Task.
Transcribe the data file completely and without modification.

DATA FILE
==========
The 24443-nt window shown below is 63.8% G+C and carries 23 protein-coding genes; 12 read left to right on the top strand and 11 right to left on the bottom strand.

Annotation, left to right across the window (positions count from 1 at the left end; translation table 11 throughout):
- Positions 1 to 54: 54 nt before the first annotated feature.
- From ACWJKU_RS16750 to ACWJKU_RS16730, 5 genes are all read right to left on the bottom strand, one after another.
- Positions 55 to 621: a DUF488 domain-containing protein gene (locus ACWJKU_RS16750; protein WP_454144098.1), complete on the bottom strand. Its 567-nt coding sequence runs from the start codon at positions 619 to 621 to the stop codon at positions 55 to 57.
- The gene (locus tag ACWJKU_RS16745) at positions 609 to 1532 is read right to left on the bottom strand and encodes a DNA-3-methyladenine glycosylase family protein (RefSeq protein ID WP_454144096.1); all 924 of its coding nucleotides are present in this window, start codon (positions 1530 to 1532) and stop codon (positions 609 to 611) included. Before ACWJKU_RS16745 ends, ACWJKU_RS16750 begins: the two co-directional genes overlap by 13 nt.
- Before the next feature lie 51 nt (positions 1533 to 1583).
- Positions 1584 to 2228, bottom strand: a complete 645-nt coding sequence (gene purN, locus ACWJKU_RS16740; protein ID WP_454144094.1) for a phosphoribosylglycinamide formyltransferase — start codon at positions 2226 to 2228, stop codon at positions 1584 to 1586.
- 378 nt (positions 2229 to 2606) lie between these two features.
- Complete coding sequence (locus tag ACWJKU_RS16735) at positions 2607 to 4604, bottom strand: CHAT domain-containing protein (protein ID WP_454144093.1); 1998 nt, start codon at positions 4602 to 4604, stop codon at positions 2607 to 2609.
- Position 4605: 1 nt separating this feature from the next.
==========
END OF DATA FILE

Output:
The 24443-nt window shown below is 63.8% G+C and carries 23 protein-coding genes; 12 read left to right on the top strand and 11 right to left on the bottom strand.

Annotation, left to right across the window (positions count from 1 at the left end; translation table 11 throughout):
- Positions 1 to 54: 54 nt before the first annotated feature.
- From ACWJKU_RS16750 to ACWJKU_RS16730, 5 genes are all read right to left on the bottom strand, one after another.
- Positions 55 to 621: a DUF488 domain-containing protein gene (locus ACWJKU_RS16750; protein WP_454144098.1), complete on the bottom strand. Its 567-nt coding sequence runs from the start codon at positions 619 to 621 to the stop codon at positions 55 to 57.
- The gene (locus tag ACWJKU_RS16745) at positions 609 to 1532 is read right to left on the bottom strand and encodes a DNA-3-methyladenine glycosylase family protein (RefSeq protein ID WP_454144096.1); all 924 of its coding nucleotides are present in this window, start codon (positions 1530 to 1532) and stop codon (positions 609 to 611) included. Before ACWJKU_RS16745 ends, ACWJKU_RS16750 begins: the two co-directional genes overlap by 13 nt.
- Before the next feature lie 51 nt (positions 1533 to 1583).
- Positions 1584 to 2228, bottom strand: a complete 645-nt coding sequence (gene purN, locus ACWJKU_RS16740; protein ID WP_454144094.1) for a phosphoribosylglycinamide formyltransferase — start codon at positions 2226 to 2228, stop codon at positions 1584 to 1586.
- 378 nt (positions 2229 to 2606) lie between these two features.
- Complete coding sequence (locus tag ACWJKU_RS16735) at positions 2607 to 4604, bottom strand: CHAT domain-containing protein (protein ID WP_454144093.1); 1998 nt, start codon at positions 4602 to 4604, stop codon at positions 2607 to 2609.
- Position 4605: 1 nt separating this feature from the next.